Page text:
The medical industry has something of a bloodlust. Because so many of us require transfusions every day, between injuring ourselves or undergoing surgery, blood and blood donors are always in demand. But that could change thanks to a group of biologists who believe they're just two to three years away from creating an artificial version of our red life-juice.Environment Clean Generations
An Edinburgh University team is using stem cells from bone marrow in healthy humans to grow a material that closely resembles the red blood cells created naturally in the body. Professor Marc Turner, who leads the team, believes the blood could be ready for trials in as little as two years, once it's married with research producing artificial haemoglobin -- the protein responsible for transporting oxygen in the blood of vertibrates.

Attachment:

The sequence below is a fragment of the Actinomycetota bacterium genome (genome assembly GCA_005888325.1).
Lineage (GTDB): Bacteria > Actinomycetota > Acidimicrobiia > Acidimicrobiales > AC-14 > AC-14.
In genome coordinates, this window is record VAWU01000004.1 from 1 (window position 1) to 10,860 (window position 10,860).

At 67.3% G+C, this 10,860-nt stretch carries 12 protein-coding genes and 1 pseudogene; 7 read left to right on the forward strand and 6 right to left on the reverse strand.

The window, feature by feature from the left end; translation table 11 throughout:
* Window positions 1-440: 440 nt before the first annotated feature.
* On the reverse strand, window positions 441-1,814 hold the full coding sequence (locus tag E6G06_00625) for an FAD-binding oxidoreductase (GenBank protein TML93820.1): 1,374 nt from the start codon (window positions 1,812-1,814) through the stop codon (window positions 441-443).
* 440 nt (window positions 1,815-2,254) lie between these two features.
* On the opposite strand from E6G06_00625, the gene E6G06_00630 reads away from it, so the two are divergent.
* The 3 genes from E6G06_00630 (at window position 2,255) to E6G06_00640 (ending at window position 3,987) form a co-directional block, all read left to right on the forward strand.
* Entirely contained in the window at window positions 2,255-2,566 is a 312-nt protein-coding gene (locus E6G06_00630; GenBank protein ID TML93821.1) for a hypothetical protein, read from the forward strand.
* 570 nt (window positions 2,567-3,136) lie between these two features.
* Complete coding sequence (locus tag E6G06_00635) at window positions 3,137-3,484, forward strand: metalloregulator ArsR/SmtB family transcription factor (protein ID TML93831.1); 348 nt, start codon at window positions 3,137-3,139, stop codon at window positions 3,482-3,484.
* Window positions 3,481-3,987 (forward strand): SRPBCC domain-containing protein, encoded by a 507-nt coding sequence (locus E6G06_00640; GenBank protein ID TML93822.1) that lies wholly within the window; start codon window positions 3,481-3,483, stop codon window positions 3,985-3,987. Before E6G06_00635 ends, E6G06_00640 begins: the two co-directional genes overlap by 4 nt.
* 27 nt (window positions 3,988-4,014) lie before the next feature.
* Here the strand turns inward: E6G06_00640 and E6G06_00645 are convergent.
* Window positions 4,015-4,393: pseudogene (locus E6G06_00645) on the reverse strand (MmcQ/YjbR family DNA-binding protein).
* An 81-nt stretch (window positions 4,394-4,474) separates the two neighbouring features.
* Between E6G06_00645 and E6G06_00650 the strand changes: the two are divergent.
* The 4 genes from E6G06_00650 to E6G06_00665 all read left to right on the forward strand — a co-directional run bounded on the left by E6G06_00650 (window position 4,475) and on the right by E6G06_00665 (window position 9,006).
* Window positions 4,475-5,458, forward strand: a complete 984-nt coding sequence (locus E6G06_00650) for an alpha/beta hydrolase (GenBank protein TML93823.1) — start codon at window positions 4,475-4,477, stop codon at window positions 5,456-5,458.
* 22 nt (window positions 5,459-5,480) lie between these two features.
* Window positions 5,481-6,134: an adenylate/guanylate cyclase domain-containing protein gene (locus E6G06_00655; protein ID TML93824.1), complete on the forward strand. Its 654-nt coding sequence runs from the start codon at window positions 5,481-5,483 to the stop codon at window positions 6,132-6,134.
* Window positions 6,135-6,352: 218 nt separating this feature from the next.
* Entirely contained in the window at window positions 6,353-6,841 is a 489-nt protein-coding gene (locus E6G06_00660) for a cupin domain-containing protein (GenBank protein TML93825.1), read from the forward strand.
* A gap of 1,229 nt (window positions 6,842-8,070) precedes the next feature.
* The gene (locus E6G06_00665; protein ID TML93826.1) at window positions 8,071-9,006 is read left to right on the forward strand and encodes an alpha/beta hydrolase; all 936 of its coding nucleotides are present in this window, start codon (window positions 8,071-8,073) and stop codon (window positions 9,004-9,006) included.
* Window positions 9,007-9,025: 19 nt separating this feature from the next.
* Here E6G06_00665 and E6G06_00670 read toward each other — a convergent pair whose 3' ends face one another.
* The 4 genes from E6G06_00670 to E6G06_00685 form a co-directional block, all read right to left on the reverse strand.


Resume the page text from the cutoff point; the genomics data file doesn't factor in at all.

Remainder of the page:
The team are working to produce blood type O-negative, which is good news, as that's the type that 98 percent of us can accept. Because it's essentially manufactured, it would be guaranteed to be free from any viruses and diseases, like HIV, Hepatitis and vCJD (mad cow disease).
However, the blood wouldn't be a replacement for our natural juices and instead would act a stopgap to tide patients over in situations when the real stuff can't be used. In addition, even with the tests on the horizon, it's unlikely we'll see the fake blood used normally in hospitals, warzones or crisis areas until at leat the turn of the next decade. So don't stop donating just yet.
by "environment clean generations"